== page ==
Protest The Hero

Protest The Hero are only a couple weeks away from heading to Australia for the own headline tour with Closure In Moscow. These revolutionary metal giants will be bringing a collection of fan favourites, in addition to some new head banging hits that every hardcore fanatic will not want to miss as well songs from their new album Pacific Myth. Hi Fi Way: The Pop Chronicles spoke to Rody Walker about the tour.

How is the tour going at the minute?
It’s going quite well, we’re getting along pretty famously and we’re having an awesome time out here. We’re excited be coming down again and for some reason we haven’t been to Australia as much as we would have liked so we’re trying to amend that situation.

It’s great for fans to be seeing the band play in some big venues on this tour. Does that change the show dynamic much?
For us, not really! I don’t know what changes our show dynamic to be honest with you. We’re comfortable on any size stage but we certainly prefer the smaller and more intimate sized venues.

What are fans in for on this tour and will the shows be leaning more towards Pacific Myth?
We’re pretty much playing something from everything at this point. For this run we only have forty five minutes because we’re the support band. We’re not playing some of the older material but when we get to Australia it will be a headline set and every album will be represented fairly.

How have audiences enjoyed hearing songs from Pacific Myth and have you been happy with the fan response to the album?
Yeah! It is funny a little because with every new song you play live the reaction is always kind of weird for us anyway. The reception of it has been really good and kids keep telling us how much they like it and things like that but when we get up and play, getting in to these songs which are kind of long and a bit proggy, it just sucks the energy out of the room every night. It is a funny juxtaposition as I don’t think people are disliking it necessarily but it isn’t the easiest thing to mosh around to I think.

Do you think it needs more time so people become more familiar with those songs?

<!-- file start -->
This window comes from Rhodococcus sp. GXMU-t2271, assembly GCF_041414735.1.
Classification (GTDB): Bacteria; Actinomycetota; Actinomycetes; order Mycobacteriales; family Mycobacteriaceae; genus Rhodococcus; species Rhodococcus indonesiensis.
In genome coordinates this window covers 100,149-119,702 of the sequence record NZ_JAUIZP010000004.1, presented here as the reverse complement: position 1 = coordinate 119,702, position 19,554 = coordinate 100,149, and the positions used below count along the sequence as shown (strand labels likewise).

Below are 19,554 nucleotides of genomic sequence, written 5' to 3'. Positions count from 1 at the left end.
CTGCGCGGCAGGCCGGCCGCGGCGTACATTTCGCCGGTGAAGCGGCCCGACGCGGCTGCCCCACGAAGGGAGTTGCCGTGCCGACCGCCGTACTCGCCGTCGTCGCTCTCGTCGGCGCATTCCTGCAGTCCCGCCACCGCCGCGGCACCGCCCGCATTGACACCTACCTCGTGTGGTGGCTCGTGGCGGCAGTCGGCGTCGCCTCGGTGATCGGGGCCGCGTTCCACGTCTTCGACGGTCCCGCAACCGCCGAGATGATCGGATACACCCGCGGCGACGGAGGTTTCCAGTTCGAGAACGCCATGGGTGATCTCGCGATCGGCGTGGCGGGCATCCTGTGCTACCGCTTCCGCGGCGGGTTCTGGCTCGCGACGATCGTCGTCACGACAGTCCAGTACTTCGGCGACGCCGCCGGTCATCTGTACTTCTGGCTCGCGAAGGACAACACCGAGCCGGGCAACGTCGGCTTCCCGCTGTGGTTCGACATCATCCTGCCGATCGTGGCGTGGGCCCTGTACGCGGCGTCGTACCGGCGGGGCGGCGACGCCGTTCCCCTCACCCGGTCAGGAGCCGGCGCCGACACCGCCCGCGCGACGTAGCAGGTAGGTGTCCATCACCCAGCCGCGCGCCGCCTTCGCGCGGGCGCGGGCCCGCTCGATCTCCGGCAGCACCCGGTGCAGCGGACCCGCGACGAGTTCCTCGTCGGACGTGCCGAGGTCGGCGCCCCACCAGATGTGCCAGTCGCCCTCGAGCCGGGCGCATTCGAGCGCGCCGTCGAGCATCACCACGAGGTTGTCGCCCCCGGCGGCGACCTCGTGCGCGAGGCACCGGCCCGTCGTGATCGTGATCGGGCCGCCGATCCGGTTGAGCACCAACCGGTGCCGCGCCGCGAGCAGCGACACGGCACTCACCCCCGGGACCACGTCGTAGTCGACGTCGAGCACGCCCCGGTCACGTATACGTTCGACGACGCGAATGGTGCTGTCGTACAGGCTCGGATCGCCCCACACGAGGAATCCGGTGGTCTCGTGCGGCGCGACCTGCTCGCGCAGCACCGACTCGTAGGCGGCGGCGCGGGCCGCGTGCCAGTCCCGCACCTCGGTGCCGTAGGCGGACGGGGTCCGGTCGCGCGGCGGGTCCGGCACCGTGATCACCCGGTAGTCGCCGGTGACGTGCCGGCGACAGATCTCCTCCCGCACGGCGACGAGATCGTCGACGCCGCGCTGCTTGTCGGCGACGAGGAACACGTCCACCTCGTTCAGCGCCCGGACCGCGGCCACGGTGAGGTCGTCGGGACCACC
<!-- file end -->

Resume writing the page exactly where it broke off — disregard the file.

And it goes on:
It could be that, it could be the material itself, only time will tell!

Is releasing music on the platform Bandcamp becoming more and more a necessity for bands to maintain control?
I think artists should seek out other options because there are other options out there. Going through a label is not the only way to make and sell records. There’s millions of ways that any band can go. New ideas are popping up every day and as an artist you have an obligation to try and be creative with the way you release something.

It must be great though being able to call the shots when you release something?
Yeah! I think if you have the opportunity to do it you should absolutely attempt to be more creative with the release. I’m not sure if we’ll ever go back to an ordinary release but with a whole heap of experimentation we’ll find something that works really well that we like and the fans like. Dealing with a physical release you don’t realise how much work it is and sometimes I think that I signed up to be in a rock ‘n roll band not slaving away here. It’s still worth doing, of course it is! Too not be in the fucking back pocket of a label who can use and abuse you any time they want and hold your advances over your head.

Has much thought been given to the next release?
We’re started writing for a new record and it will certainly be a full length but what it will be is hard to say at this point because it is at the very early preliminary stages.

Do you like to have a structure or the ideas fairly well mapped out before recording or is there plenty of scope to improvise?
There’s always a little bit of wriggle room for improvisation of the vocals but when it comes to the instrumentals a lot of it is planned to the note well before we get in to the studio. We make the same mistakes every time. Every time I record higher and higher notes then I get on the road and go oh fuck I can’t hit those notes because I’m not in the studio with a well rested voice. I will never learn from that mistake.

With that in mind how do you back up night in night out on tour?
It’s not so easy! At the start of every tour I lose my voice pretty quickly but you grow accustomed to it. I don’t know if the muscle gets stronger the longer you’re out and we’ve been out on this run for seven weeks and I feel great every night. I’m not doing anything in particular to take care of it, I like to have a couple of drinks and maybe it is the booze that is maintaining my voice!

Well if it ain’t broken don’t go trying to fix it!
That’s exactly right…

What do you love about Australia most?
The sun is certainly good, your summer is our winter and our winter is kind of treacherous. That’s a real big bonus for us. The wild life is really interesting, the food… there’s lots to like about Australia.

Interview by Rob Lyon

 Check the tour poster for dates near you…


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